Learning to drive on rural or suburban streets is one thing, but if your teen is not used to driving in a city, it is a skill you will need to practice with them.
If teens are strangers to heavy traffic, let them be a passenger the first time you drive in traffic together so they can spend more time observing all the distractions without needing to drive at the same time.
1. Practice driving in traffic
The first time teens are behind the wheel, have them drive into the city very early on a weekend. This will ensure there is a minimal amount of traffic for them to contend with. Pick a destination (maybe breakfast?) and have them drive you to that location. If they need to parallel park or pull into a parking lot, there should be little traffic to deal with.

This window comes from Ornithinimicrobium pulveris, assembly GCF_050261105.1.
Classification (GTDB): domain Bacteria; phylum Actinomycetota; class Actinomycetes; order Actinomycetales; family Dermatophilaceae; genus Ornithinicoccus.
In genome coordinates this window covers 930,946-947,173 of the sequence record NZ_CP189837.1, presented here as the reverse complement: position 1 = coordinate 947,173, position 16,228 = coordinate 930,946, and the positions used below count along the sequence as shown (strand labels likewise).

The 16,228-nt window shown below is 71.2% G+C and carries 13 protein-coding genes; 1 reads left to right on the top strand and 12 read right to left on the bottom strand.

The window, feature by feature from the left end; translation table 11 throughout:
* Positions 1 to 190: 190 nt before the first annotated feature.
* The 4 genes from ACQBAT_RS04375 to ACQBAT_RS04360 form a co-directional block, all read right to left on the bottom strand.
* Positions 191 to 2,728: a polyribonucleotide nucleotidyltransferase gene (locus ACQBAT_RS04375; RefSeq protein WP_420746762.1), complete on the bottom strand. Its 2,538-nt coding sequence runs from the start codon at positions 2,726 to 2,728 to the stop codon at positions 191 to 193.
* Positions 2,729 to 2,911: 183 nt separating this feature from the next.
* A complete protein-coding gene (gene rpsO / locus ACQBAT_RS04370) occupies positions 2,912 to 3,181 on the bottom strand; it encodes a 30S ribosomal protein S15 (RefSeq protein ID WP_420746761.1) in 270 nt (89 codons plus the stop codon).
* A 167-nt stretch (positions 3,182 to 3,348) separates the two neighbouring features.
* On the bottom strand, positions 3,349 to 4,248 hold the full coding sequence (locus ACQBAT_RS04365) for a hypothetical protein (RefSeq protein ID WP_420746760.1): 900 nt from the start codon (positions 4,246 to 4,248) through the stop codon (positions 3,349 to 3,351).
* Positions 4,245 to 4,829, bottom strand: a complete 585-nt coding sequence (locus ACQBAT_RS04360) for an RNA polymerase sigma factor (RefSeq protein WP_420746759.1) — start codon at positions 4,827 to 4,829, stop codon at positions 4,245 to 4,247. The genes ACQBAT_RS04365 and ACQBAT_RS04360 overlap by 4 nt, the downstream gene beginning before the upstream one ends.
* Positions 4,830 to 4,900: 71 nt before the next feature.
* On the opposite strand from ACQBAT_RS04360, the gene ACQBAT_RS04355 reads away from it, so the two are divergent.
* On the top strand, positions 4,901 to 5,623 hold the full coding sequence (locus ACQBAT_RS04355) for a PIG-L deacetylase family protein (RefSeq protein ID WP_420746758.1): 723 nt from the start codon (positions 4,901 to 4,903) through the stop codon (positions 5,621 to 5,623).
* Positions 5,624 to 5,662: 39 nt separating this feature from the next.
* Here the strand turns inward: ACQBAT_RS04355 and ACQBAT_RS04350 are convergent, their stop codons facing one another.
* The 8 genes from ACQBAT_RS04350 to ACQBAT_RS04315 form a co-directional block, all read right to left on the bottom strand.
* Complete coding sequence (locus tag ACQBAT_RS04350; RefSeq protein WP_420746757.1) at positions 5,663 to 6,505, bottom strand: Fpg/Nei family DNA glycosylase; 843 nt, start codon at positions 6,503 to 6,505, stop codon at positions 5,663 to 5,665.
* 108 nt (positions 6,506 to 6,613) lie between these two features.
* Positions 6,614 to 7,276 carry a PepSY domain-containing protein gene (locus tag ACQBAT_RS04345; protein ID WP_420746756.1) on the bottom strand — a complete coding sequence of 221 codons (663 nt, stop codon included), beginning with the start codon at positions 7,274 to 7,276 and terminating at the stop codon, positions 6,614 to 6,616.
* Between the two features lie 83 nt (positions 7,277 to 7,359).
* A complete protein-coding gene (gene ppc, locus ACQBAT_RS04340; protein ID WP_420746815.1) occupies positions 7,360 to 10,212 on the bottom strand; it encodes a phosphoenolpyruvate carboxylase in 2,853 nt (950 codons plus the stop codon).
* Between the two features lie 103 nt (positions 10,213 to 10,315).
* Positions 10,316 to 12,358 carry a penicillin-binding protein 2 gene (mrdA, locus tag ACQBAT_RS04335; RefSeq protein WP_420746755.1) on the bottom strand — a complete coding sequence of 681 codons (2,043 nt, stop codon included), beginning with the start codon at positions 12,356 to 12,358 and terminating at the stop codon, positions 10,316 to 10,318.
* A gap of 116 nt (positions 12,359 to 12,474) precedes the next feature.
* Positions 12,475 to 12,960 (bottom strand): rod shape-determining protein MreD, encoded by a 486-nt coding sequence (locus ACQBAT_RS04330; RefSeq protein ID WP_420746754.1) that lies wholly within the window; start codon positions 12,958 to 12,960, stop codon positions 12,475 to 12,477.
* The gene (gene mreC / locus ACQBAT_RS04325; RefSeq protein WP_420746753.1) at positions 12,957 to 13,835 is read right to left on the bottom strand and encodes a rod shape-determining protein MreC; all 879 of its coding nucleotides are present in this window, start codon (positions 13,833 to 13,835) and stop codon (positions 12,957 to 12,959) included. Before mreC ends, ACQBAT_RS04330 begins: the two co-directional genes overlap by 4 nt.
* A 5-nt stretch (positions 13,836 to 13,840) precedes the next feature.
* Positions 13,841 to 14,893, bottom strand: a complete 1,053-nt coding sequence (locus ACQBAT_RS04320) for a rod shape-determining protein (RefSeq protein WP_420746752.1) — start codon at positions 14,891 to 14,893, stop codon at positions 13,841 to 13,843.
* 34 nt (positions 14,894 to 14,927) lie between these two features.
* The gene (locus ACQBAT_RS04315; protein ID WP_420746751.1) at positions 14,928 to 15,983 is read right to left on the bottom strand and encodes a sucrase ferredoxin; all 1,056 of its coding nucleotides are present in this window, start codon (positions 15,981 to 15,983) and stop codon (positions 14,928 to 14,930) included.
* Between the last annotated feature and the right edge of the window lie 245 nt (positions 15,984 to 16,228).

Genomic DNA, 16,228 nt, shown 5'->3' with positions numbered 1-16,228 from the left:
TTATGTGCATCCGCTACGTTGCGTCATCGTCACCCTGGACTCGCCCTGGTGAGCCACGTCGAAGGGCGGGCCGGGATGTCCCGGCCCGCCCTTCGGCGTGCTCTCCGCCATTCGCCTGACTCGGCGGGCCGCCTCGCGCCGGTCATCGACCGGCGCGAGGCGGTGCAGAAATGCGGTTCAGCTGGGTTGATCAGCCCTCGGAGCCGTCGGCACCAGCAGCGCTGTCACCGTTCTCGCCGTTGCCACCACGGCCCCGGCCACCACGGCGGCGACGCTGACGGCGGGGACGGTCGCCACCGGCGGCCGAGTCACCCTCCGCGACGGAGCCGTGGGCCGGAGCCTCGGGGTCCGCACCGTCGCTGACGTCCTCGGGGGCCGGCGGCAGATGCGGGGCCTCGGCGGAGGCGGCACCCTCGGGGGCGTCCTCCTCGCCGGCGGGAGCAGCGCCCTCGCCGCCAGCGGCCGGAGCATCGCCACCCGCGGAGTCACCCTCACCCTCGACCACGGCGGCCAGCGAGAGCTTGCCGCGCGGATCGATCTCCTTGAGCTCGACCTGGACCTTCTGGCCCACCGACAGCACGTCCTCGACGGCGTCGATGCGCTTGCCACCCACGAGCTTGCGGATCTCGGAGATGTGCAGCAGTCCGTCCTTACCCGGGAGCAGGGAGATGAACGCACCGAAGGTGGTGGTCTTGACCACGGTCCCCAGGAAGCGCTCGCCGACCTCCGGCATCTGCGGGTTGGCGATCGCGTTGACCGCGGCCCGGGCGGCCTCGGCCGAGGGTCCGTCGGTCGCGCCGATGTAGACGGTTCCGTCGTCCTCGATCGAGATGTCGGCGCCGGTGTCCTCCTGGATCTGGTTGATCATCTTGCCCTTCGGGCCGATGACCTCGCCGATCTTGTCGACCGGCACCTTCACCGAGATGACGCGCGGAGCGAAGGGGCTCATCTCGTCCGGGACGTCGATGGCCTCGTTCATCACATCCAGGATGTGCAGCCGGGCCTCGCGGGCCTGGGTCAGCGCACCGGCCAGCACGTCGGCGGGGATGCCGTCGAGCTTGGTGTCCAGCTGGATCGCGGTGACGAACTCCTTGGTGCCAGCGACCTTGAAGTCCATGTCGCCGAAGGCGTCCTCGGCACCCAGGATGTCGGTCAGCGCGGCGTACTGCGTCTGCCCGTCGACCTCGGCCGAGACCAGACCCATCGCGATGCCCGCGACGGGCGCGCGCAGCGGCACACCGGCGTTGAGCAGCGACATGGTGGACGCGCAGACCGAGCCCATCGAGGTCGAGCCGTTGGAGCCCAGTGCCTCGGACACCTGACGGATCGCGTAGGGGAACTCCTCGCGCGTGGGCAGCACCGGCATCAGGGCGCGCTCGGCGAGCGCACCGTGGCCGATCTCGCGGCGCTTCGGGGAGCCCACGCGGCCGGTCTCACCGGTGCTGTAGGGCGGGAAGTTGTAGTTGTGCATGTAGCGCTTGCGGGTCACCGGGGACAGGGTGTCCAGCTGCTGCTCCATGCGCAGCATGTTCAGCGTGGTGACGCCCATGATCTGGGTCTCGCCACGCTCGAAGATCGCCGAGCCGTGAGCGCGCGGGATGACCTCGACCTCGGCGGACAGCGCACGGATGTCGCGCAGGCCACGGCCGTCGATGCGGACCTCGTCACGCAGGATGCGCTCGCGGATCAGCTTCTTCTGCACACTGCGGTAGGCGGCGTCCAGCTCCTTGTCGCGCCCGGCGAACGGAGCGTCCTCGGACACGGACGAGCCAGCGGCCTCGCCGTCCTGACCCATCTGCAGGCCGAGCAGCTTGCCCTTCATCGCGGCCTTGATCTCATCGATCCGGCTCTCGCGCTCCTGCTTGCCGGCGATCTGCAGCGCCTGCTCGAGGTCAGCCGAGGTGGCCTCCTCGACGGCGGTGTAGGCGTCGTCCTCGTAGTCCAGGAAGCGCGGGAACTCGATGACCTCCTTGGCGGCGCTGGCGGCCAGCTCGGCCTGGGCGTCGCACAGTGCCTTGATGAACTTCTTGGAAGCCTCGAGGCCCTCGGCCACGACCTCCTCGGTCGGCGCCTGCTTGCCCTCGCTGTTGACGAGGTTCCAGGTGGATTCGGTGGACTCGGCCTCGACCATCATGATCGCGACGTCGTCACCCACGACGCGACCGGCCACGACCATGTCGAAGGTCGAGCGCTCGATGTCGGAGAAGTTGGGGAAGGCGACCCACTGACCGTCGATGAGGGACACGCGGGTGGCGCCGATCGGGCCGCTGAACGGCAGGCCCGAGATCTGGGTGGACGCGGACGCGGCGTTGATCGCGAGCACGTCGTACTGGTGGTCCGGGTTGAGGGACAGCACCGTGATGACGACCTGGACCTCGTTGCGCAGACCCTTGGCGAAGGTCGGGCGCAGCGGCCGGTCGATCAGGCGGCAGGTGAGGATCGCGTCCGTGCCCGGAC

2. Practice in heavier traffic
After several trips into the city early in the morning, they will probably be ready for heavier traffic and, eventually, rush hour. Special patience is required, as is intense scanning for pedestrians, bicycles and other obstacles and distractions teens likely wouldn’t encounter in rural or suburban areas.
Ask them to review a map so they can understand the general direction they will be travelling in, what the route might be beforehand and whether they will encounter one-way streets. The more familiar they are with city driving, the easier it will be over time.